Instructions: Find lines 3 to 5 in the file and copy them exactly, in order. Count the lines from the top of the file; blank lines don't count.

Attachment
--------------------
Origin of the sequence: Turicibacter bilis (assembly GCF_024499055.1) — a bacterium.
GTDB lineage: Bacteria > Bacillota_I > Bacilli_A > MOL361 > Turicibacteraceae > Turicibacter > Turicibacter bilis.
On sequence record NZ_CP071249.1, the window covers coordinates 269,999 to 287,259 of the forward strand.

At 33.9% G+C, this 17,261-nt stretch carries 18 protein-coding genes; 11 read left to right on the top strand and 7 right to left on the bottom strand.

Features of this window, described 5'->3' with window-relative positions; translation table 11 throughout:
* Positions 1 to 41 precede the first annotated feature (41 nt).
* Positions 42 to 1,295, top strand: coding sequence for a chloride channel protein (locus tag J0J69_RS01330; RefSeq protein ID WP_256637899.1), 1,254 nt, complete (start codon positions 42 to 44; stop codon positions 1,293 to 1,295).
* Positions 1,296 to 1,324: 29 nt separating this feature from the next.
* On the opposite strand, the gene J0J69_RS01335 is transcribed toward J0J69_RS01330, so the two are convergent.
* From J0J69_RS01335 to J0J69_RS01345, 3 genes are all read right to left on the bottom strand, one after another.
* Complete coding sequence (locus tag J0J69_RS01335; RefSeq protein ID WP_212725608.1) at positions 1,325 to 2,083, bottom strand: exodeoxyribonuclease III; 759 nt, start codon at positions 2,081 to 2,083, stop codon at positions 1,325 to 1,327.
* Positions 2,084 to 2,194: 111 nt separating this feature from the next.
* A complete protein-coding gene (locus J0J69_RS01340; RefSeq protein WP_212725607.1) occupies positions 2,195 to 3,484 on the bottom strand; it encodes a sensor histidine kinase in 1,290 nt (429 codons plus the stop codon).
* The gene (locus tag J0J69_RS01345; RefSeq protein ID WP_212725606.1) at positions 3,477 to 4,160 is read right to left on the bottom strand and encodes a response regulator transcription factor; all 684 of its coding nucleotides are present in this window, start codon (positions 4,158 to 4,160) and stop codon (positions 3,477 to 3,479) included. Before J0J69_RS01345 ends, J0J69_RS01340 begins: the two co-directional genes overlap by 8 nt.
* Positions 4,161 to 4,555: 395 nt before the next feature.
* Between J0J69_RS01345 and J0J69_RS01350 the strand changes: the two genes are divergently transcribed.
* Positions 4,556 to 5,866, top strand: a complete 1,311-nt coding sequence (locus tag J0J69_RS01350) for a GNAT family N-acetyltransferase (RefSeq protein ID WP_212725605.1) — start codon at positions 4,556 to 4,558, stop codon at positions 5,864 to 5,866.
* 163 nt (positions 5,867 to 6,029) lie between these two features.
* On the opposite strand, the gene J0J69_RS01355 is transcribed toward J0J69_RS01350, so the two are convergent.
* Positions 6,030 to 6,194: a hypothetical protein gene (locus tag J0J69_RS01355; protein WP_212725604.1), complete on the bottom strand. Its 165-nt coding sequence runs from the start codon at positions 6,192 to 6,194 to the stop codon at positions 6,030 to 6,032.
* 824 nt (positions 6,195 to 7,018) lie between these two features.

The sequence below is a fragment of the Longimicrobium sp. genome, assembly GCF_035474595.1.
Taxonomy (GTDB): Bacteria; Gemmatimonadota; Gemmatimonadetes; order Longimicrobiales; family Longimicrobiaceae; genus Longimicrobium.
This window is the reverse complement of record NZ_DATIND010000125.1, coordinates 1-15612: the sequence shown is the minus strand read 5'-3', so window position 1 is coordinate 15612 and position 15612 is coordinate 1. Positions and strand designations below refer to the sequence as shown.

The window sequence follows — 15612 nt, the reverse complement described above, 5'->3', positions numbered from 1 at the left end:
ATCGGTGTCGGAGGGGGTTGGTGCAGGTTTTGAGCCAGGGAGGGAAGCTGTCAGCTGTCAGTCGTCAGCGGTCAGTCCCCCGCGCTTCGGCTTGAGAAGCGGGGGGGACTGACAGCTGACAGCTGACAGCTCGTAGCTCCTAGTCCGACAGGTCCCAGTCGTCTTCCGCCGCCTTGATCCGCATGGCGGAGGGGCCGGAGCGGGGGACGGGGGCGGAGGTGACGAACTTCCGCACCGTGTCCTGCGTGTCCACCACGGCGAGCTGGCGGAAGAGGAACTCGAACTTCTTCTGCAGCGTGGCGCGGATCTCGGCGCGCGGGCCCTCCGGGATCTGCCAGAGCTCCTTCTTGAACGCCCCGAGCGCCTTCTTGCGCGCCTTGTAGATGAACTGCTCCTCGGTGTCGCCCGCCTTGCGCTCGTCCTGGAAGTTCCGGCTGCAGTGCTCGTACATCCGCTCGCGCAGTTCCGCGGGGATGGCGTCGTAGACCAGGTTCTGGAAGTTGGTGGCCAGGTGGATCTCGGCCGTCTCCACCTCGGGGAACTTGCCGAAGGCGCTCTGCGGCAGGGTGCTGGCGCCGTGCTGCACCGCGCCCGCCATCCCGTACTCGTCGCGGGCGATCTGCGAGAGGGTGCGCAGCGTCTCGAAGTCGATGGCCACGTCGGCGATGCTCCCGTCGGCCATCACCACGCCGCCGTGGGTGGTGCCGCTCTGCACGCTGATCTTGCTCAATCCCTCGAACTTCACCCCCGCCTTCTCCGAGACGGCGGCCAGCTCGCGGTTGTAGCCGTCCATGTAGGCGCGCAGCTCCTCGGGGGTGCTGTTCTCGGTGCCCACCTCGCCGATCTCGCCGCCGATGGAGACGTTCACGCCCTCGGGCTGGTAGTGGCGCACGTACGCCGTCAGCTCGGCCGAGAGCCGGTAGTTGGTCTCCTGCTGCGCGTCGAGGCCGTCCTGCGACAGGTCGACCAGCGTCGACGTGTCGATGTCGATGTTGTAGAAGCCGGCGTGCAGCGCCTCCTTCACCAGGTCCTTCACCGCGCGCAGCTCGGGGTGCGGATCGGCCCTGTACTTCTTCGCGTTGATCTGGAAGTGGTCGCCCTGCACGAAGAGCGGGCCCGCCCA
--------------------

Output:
On sequence record NZ_CP071249.1, the window covers coordinates 269,999 to 287,259 of the forward strand.

At 33.9% G+C, this 17,261-nt stretch carries 18 protein-coding genes; 11 read left to right on the top strand and 7 right to left on the bottom strand.

Features of this window, described 5'->3' with window-relative positions; translation table 11 throughout: